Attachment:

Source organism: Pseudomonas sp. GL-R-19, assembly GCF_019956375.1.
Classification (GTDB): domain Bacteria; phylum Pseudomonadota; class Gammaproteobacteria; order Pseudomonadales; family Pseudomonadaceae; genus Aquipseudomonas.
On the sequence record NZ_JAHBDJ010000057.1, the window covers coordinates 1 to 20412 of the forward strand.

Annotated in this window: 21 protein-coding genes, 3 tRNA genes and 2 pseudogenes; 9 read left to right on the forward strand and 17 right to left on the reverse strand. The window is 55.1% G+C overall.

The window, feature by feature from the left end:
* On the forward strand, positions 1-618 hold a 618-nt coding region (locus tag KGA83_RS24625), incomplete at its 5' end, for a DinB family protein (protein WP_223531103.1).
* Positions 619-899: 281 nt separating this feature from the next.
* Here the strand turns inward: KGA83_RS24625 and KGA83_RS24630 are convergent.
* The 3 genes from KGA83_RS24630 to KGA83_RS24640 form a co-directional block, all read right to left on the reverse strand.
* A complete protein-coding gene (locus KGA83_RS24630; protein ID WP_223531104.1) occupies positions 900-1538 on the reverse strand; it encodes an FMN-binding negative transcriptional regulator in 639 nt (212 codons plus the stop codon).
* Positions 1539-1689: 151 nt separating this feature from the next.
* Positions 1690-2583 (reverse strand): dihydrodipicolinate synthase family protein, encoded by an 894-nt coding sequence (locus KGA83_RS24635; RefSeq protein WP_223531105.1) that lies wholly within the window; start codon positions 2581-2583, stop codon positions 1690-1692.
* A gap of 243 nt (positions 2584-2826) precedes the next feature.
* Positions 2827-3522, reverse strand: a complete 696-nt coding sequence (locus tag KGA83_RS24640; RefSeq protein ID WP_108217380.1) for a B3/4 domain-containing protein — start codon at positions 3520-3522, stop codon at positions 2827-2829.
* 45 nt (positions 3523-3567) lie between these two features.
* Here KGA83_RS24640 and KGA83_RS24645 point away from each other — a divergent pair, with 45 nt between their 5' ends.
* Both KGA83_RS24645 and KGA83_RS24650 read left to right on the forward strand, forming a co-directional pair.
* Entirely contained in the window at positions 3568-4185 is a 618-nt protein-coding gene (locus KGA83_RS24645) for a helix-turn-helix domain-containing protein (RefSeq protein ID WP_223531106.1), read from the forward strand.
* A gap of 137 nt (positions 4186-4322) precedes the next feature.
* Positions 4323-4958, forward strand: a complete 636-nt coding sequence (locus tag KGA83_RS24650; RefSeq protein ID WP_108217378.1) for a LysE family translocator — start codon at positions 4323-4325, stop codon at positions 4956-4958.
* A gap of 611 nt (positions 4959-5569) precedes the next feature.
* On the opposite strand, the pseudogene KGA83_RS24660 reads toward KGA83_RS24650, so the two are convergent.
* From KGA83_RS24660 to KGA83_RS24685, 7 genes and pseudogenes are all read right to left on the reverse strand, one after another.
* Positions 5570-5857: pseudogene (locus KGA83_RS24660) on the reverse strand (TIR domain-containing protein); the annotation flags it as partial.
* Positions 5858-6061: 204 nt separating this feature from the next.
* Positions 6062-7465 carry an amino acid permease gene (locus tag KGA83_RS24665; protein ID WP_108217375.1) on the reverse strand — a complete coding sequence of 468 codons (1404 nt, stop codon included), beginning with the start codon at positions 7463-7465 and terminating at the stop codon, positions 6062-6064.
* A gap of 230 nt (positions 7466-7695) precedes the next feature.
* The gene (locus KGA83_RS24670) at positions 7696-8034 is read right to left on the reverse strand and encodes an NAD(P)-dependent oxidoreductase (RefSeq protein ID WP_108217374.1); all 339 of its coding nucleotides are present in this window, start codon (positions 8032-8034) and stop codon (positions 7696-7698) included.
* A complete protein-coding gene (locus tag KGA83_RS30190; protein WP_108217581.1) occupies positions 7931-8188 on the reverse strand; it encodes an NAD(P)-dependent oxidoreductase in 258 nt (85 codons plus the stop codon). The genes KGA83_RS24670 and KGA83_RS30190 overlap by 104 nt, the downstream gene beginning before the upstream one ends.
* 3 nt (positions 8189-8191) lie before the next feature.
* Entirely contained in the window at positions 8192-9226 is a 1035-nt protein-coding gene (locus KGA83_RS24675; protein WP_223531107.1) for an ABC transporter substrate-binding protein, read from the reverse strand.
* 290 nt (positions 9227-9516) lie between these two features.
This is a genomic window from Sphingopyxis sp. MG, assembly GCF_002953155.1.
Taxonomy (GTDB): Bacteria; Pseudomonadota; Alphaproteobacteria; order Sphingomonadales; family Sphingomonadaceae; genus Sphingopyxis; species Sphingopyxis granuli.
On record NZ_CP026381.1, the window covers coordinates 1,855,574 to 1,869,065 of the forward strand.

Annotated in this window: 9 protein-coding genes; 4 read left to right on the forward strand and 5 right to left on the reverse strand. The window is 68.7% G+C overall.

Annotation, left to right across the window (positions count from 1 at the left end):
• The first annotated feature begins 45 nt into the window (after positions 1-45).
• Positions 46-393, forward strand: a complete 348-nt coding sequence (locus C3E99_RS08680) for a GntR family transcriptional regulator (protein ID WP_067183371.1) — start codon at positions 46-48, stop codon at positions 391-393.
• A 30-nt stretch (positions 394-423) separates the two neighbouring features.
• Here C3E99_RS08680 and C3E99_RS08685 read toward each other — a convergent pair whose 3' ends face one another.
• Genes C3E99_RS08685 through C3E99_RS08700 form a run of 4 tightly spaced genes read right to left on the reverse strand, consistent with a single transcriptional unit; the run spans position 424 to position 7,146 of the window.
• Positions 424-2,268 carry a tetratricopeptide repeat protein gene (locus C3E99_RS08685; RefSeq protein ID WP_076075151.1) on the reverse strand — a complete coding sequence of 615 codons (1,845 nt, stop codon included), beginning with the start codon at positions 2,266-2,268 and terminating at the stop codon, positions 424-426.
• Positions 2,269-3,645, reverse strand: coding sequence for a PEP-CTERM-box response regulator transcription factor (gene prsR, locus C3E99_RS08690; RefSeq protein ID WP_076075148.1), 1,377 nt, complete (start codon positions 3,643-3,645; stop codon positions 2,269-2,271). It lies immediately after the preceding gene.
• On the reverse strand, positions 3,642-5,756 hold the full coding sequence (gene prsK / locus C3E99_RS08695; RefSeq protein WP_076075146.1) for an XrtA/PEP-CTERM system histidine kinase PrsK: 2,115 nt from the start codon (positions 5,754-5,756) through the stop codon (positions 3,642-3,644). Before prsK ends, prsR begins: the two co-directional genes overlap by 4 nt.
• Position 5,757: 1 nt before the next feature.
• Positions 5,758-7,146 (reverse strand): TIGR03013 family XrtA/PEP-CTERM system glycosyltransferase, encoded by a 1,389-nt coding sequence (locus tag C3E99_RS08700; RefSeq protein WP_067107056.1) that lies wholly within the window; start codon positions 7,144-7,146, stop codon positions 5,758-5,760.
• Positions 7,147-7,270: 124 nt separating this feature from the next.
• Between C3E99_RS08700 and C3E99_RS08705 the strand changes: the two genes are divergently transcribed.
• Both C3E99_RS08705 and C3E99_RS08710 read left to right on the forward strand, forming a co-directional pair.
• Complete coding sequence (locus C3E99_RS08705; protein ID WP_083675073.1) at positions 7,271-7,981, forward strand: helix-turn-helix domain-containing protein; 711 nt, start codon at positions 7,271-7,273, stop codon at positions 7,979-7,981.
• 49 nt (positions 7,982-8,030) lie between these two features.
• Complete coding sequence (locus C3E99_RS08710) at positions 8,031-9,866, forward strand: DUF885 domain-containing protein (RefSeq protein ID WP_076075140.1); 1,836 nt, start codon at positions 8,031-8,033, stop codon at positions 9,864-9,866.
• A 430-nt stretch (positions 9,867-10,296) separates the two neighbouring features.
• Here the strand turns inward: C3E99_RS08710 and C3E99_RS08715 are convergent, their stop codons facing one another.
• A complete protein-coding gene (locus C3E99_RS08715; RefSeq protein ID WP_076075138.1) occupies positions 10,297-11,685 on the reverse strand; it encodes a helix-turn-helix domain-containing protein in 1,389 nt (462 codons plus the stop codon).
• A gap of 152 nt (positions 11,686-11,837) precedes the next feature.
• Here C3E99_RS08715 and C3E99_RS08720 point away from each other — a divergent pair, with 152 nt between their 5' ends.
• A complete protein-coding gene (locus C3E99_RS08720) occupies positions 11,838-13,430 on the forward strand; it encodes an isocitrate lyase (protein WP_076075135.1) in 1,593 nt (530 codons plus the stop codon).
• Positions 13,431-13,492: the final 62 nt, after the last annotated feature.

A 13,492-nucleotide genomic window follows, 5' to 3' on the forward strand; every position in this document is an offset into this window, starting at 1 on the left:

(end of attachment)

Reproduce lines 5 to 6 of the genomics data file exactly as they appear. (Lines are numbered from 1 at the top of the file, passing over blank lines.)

The window, feature by feature from the left end:
* On the forward strand, positions 1-618 hold a 618-nt coding region (locus tag KGA83_RS24625), incomplete at its 5' end, for a DinB family protein (protein WP_223531103.1).